Efforts To Feed Emaciated Beluga Whale In France’s Seine Failing

The lost and dangerously thin Beluga was first seen in France’s river, far from its Arctic habitat, last week.
An aerial image, taken by a drone from the environmental group Sea Shepherd, shows a Beluga whale in the Seine River in Saint-Pierre-la-Garenne region, west of Paris, on Friday.
An aerial image, taken by a drone from the environmental group Sea Shepherd, shows a Beluga whale in the Seine River in Saint-Pierre-la-Garenne region, west of Paris, on Friday.
via Associated Press

PARIS (AP) — Efforts to feed a dangerously thin Beluga whale that has strayed into the Seine River in France have failed so far and experts are now trying to get the whale out of the river lock where it is stuck, environmentalists said Monday.

The marine conservation group Sea Shepherd France tweeted Monday that “feeding attempts are continuing in parallel to finding a solution to get it out of the lock in the best conditions.”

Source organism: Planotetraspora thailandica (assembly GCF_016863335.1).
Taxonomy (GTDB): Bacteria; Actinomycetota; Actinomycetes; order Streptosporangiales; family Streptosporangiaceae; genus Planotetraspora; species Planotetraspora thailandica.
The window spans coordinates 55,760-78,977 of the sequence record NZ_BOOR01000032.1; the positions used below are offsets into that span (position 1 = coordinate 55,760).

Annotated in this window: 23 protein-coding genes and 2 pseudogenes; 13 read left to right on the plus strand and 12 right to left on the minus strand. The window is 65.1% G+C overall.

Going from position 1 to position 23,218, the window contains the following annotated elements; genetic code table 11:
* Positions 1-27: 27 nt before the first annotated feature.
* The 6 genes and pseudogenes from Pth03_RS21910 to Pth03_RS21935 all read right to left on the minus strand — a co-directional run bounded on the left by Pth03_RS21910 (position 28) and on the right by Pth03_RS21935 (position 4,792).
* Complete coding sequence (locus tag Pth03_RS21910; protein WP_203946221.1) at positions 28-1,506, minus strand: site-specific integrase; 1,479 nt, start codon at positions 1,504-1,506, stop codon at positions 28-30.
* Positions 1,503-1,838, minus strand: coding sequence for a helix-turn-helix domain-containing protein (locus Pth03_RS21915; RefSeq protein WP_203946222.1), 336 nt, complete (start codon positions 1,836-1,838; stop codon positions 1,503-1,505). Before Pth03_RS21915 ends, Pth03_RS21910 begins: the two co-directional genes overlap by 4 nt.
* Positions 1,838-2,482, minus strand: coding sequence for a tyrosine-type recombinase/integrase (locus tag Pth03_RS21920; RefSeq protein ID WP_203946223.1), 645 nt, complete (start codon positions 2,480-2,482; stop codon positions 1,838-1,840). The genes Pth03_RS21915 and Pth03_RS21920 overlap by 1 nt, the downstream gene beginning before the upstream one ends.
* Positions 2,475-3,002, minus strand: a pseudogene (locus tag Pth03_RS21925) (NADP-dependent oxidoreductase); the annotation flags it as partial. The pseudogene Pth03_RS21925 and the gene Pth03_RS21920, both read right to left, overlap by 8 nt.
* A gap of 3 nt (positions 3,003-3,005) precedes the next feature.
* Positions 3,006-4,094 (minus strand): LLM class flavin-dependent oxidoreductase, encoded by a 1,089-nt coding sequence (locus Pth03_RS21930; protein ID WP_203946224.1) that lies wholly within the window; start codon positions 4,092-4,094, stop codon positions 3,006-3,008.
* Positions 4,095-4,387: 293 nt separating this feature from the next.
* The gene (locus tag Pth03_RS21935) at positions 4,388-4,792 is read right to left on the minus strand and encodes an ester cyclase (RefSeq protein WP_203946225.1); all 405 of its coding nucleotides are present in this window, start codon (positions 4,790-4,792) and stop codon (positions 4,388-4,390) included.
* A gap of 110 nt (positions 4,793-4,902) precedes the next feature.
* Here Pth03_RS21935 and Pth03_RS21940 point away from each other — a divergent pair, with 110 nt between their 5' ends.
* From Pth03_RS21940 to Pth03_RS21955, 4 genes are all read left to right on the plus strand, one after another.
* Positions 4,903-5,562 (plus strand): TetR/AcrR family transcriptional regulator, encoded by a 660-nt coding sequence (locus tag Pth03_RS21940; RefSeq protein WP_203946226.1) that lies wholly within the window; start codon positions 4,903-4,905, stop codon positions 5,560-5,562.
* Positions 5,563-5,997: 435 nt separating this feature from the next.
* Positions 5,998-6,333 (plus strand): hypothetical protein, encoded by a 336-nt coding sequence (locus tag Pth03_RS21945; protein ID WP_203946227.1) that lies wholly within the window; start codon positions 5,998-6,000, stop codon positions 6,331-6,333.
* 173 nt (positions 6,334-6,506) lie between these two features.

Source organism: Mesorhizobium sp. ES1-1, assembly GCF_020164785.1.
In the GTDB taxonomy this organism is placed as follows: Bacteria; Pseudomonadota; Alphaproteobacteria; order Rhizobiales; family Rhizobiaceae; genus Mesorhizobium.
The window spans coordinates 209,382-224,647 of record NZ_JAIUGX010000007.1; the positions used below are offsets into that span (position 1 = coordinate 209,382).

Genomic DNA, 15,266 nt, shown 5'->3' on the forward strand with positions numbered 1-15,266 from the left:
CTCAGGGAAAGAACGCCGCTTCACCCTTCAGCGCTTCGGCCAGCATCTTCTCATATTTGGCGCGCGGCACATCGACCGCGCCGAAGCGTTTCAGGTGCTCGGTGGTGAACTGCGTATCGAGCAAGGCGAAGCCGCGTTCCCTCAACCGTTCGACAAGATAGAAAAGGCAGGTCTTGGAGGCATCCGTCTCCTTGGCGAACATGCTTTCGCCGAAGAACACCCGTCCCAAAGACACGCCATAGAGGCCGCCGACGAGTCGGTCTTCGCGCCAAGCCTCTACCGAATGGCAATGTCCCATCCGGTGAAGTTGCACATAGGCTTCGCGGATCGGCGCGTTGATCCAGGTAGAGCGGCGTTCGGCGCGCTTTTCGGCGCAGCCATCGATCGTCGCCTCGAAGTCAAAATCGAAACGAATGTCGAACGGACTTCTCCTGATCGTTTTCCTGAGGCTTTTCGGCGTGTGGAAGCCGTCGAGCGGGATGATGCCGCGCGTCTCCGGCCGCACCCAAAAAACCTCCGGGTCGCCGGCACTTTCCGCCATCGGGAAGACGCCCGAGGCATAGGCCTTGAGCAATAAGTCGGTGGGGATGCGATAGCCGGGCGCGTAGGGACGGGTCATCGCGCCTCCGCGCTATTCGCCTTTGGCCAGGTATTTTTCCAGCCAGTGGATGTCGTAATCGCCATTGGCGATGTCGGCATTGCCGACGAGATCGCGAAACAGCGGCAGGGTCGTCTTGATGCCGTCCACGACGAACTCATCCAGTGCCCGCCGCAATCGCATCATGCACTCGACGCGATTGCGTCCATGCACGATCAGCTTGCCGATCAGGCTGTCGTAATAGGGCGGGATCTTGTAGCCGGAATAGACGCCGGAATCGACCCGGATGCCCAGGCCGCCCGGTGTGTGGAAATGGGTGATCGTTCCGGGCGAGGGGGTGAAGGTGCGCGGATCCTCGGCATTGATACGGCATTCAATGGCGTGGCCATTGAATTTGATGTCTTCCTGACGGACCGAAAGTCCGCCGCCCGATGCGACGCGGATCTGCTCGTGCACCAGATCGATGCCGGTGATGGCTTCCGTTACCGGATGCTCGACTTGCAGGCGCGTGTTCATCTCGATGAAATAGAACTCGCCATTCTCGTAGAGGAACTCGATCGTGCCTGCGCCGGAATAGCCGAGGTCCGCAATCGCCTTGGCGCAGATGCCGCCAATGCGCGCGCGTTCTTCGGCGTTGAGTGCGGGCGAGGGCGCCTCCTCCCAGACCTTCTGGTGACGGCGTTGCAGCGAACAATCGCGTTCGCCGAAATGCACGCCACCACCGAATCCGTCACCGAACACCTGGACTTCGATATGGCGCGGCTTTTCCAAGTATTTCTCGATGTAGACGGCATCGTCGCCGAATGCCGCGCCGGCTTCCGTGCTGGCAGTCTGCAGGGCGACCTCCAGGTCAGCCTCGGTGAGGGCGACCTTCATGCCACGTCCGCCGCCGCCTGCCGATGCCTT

Experts at the site have warned that the beluga should not stay too long in the warm, stagnant water between lock gates.

“The beluga still doesn’t eat but continues to show curiosity,” Sea Shepherd France tweeted. Overnight the whale “rubbed itself on the lock’s wall and got rid of patches that had appeared on its back. Antibiotics may also have helped.”

The lost Beluga was first seen in France’s river, far from its Arctic habitat, last week. Drone footage shot by French fire services showed the whale gently meandering in a stretch of the river’s light green waters between Paris and the Normandy city of Rouen, many dozens of kilometers (miles) inland from the sea.

Members of the Sea Shepherd NGO look at the whale that is said to no longer be progressing.
Members of the Sea Shepherd NGO look at the whale that is said to no longer be progressing.
JEAN-FRANCOIS MONIER via Getty Images

Experts since Friday have tried to feed the beluga with dead herrings and live trouts, with no success. Sea Shepherd fears the whale could slowly starve in the waterway and die.

Local authorities said veterinarians have given the whale vitamins and products to stimulate its appetite, as well as some medical treatment.

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